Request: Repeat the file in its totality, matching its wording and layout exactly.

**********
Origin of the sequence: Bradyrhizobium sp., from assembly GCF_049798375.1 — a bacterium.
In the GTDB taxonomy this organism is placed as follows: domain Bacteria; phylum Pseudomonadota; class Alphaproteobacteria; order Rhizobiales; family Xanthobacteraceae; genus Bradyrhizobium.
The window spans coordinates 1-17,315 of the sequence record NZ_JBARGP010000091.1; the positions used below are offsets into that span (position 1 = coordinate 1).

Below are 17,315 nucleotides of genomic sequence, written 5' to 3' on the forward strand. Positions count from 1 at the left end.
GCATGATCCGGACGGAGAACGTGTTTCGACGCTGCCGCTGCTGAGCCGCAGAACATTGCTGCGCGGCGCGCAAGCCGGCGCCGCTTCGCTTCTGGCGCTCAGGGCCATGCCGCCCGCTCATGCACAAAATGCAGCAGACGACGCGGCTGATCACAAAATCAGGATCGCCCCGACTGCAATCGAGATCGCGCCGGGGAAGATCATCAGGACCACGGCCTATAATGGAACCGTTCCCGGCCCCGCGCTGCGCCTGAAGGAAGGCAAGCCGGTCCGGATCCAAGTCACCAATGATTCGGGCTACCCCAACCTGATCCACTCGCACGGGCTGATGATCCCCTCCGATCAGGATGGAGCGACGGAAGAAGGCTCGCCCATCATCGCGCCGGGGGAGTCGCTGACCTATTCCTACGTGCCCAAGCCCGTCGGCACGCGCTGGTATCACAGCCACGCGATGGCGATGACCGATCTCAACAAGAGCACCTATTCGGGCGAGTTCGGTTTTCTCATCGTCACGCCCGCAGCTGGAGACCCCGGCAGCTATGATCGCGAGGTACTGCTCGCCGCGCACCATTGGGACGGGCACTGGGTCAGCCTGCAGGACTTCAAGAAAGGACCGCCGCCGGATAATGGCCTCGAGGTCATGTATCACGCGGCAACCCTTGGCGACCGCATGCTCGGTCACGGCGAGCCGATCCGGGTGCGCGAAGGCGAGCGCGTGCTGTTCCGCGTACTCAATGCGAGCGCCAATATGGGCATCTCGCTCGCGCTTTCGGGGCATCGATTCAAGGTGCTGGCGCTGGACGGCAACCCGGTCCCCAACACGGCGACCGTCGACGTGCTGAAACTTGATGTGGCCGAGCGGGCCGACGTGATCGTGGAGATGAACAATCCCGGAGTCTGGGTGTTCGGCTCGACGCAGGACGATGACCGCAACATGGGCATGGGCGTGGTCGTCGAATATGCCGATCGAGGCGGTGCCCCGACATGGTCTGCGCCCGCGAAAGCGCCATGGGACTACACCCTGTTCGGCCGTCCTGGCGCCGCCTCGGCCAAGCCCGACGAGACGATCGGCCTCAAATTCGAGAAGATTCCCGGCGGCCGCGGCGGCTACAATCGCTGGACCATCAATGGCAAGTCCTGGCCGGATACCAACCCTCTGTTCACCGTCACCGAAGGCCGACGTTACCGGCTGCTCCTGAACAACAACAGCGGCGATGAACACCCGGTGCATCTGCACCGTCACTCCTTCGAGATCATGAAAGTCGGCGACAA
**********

Origin of the sequence: Bradyrhizobium sp., from assembly GCF_049798375.1 — a bacterium.
In the GTDB taxonomy this organism is placed as follows: domain Bacteria; phylum Pseudomonadota; class Alphaproteobacteria; order Rhizobiales; family Xanthobacteraceae; genus Bradyrhizobium.
The window spans coordinates 1-17,315 of the sequence record NZ_JBARGP010000091.1; the positions used below are offsets into that span (position 1 = coordinate 1).

Below are 17,315 nucleotides of genomic sequence, written 5' to 3' on the forward strand. Positions count from 1 at the left end.
GCATGATCCGGACGGAGAACGTGTTTCGACGCTGCCGCTGCTGAGCCGCAGAACATTGCTGCGCGGCGCGCAAGCCGGCGCCGCTTCGCTTCTGGCGCTCAGGGCCATGCCGCCCGCTCATGCACAAAATGCAGCAGACGACGCGGCTGATCACAAAATCAGGATCGCCCCGACTGCAATCGAGATCGCGCCGGGGAAGATCATCAGGACCACGGCCTATAATGGAACCGTTCCCGGCCCCGCGCTGCGCCTGAAGGAAGGCAAGCCGGTCCGGATCCAAGTCACCAATGATTCGGGCTACCCCAACCTGATCCACTCGCACGGGCTGATGATCCCCTCCGATCAGGATGGAGCGACGGAAGAAGGCTCGCCCATCATCGCGCCGGGGGAGTCGCTGACCTATTCCTACGTGCCCAAGCCCGTCGGCACGCGCTGGTATCACAGCCACGCGATGGCGATGACCGATCTCAACAAGAGCACCTATTCGGGCGAGTTCGGTTTTCTCATCGTCACGCCCGCAGCTGGAGACCCCGGCAGCTATGATCGCGAGGTACTGCTCGCCGCGCACCATTGGGACGGGCACTGGGTCAGCCTGCAGGACTTCAAGAAAGGACCGCCGCCGGATAATGGCCTCGAGGTCATGTATCACGCGGCAACCCTTGGCGACCGCATGCTCGGTCACGGCGAGCCGATCCGGGTGCGCGAAGGCGAGCGCGTGCTGTTCCGCGTACTCAATGCGAGCGCCAATATGGGCATCTCGCTCGCGCTTTCGGGGCATCGATTCAAGGTGCTGGCGCTGGACGGCAACCCGGTCCCCAACACGGCGACCGTCGACGTGCTGAAACTTGATGTGGCCGAGCGGGCCGACGTGATCGTGGAGATGAACAATCCCGGAGTCTGGGTGTTCGGCTCGACGCAGGACGATGACCGCAACATGGGCATGGGCGTGGTCGTCGAATATGCCGATCGAGGCGGTGCCCCGACATGGTCTGCGCCCGCGAAAGCGCCATGGGACTACACCCTGTTCGGCCGTCCTGGCGCCGCCTCGGCCAAGCCCGACGAGACGATCGGCCTCAAATTCGAGAAGATTCCCGGCGGCCGCGGCGGCTACAATCGCTGGACCATCAATGGCAAGTCCTGGCCGGATACCAACCCTCTGTTCACCGTCACCGAAGGCCGACGTTACCGGCTGCTCCTGAACAACAACAGCGGCGATGAACACCCGGTGCATCTGCACCGTCACTCCTTCGAGATCATGAAAGTCGGCGACAA